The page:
African-EHEA dialogue on recognition and quality assurance: successes, challenges and perspectives for cooperation

Dialogue on recognition and quality assurance

Between the 17th and 19th of January, the HAQAA Initiative held a dialogue about recognition and quality assurance between around 70 representatives of governments, organizations and Higher Education Institutions from Africa and the European Higher Education Area in Barcelona.

Organized by OBREAL, one of the coordinators of the HAQAA Initiative, the dialogue revolved around the recognition of micro-credentials and lifelong learning as well as the quality assurance systems and the role that African and European universities and agencies should play out.

The importance of recognition and quality assurance

The main topic of the meeting has been recognition and quality assurance, due to its importance when talking about Higher Education: recognition is, in the end, what makes it possible for degrees to be valid and acknowledged in other systems.

It is important to state, though, that when we refer to recognition we do not mean the homogenization of systems. As the Director of the European Association for Quality Assurance in Higher Education, Anna Gover, states, “it is not about making our higher education systems the same, but about having a common understanding of the principles on which they are built“.

In order to have an understanding of other education systems, dialogues and conferences such as this one organized under the HAQAA Initiative are key. As explained by the Executive Secretary of the Association for the Development of Education in Africa (ADEA), Albert Nsengiyumva these meetings are a great way of “establishing additional opportunities and enhancing cooperation and collaboration between and among countries”.

Ultimately, the importance of recognition and quality assurance lies with the students. Because they are the ones that, all in all, benefit from it. The Secretary-General of the All-Africa Students Union (AASU), Peter Kwasi Kodije, considers recognition as vital for students as, he states, “it validates our qualifications and facilitates mobility. It ensures that the education and credentials we receive are respected and accepted internationally, which is essential for our career prospects and further education“.

Dialogue on recognition and quality assurance
Dialogue on recognition and quality assurance

The relationship between African and European Higher Education Sectors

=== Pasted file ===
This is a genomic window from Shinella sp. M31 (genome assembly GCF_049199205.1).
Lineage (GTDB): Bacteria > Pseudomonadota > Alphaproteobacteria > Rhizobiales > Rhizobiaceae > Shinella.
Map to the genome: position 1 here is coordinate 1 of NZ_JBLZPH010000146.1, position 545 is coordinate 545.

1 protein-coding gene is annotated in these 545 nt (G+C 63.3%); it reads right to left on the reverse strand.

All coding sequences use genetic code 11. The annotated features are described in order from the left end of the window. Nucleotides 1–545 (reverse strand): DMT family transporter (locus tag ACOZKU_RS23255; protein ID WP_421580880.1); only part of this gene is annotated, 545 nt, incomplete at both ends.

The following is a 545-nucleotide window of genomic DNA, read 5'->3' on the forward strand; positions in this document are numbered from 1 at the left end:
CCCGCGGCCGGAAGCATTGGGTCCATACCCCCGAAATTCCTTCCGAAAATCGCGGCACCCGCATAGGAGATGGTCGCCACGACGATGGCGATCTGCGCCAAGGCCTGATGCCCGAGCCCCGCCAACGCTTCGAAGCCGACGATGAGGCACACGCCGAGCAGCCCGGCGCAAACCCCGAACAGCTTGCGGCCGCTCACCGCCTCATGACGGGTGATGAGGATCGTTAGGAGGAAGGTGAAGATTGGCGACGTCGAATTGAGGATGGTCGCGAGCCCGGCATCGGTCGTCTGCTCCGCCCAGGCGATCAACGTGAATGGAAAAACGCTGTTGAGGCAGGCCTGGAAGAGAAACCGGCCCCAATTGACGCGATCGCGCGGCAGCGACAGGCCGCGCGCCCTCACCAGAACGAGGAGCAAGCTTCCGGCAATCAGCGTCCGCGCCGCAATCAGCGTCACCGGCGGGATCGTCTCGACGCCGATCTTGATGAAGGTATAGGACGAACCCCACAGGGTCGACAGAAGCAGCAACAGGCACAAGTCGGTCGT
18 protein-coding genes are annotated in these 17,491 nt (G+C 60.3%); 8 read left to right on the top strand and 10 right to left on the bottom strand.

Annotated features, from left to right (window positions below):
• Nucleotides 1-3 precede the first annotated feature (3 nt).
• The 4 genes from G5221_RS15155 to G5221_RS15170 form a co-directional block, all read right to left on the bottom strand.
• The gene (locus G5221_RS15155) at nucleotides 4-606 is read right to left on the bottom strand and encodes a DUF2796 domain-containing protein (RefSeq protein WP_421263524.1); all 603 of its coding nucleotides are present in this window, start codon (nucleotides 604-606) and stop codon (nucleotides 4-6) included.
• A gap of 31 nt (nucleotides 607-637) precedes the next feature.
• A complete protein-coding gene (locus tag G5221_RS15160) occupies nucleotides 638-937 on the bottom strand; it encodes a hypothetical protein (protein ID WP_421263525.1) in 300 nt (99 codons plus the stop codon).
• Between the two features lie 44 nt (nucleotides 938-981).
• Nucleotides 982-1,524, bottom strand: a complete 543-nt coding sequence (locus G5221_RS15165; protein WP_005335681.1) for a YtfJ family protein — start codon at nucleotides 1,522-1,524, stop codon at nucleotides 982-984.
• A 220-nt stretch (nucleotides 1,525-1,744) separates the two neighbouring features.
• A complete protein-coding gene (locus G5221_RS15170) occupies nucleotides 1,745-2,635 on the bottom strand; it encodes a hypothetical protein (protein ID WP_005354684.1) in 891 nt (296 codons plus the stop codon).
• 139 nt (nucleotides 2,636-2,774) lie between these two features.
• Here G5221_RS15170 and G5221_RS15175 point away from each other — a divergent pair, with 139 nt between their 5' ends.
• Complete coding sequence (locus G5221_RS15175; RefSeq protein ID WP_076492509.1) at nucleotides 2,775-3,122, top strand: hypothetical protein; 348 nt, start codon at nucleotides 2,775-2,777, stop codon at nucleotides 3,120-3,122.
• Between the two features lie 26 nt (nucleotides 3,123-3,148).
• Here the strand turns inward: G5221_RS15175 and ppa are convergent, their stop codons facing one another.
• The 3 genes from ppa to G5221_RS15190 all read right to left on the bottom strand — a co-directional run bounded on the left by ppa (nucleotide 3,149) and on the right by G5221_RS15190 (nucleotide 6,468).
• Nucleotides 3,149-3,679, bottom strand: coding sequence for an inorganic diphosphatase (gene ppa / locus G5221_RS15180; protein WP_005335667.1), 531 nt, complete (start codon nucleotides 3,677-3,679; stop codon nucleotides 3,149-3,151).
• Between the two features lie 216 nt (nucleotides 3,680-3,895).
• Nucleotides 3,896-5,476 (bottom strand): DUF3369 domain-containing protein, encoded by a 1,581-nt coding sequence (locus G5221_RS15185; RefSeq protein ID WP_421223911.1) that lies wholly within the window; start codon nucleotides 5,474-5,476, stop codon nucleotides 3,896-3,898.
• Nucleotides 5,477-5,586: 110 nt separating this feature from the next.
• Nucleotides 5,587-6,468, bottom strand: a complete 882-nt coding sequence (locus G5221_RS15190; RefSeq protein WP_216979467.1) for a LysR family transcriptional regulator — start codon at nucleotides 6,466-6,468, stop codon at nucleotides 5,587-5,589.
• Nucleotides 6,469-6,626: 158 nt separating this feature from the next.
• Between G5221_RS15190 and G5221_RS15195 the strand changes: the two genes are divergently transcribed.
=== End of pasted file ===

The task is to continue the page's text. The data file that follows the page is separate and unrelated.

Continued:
The relationship that Europe has with the African Continent as a whole and with the African countries particularly is incredibly important, states Jenneke Lokhoff, Senior Policy Officer at The Dutch organization for internationalization in education (Nuffic). It is so because of a variety of reasons, in which she includes trade and economic ties, historical connections and cultural and political relations.

Cooperation in the Higher Education sector, she says, plays a fundamental role in areas of shared interest. In this line of thought, she explains that The Netherlands, as a founding member of the Bologna Process in 1999, brings knowledge and expertise to the table that can be interesting for African countries and universities.

In the field of quality assurance between these two continents, a lot of development has been achieved in the last years. Anna Gover, from ENQA, explains that under the HAQAA Initiative an African framework for quality assurance has been built with the development of standards and guidelines. But these, while aligned and built on the same principles, reflect the specificities of the African context.

Peter Kwasi Kodije states that “thanks, in part, to all these cooperation projects and partnerships under Erasmus+, we have achieved a growth in student mobility between Africa and Europe“. Nevertheless, he acknowledges that there are still challenges related to recognition, visa issues, and financial constraints that still need to be addressed.

The challenges in African Higher Education

Africa is, at the moment, in need of critical and advanced skills to drive technological advancement and development, according to Albert Nsengiyumva, Secretary General of ADEA, who also points out “the importance to fostering a relevant, quality-focused education system across Africa since Higher Education is the platform in which these relevant skills are developed”.

But this platform, the Higher Education sector, faces many challenges in Africa: access, quality, relevance, and a mismatch between HE graduates and job market integration according to Nsengiyumva. From his side, the Secretary General of the AASU, Peter Kwasi, emphasizes the need for more inclusive and equitable education systems. Kwasi highlights, as well, the importance that international cooperation plays in addressing these challenges…. a cooperation that he deems crucial.

That is precisely one of the points that the HAQAA Initiative fosters: promoting interregional dialogue and synergies between different countries and sectors to reach innovative solutions to common challenges.

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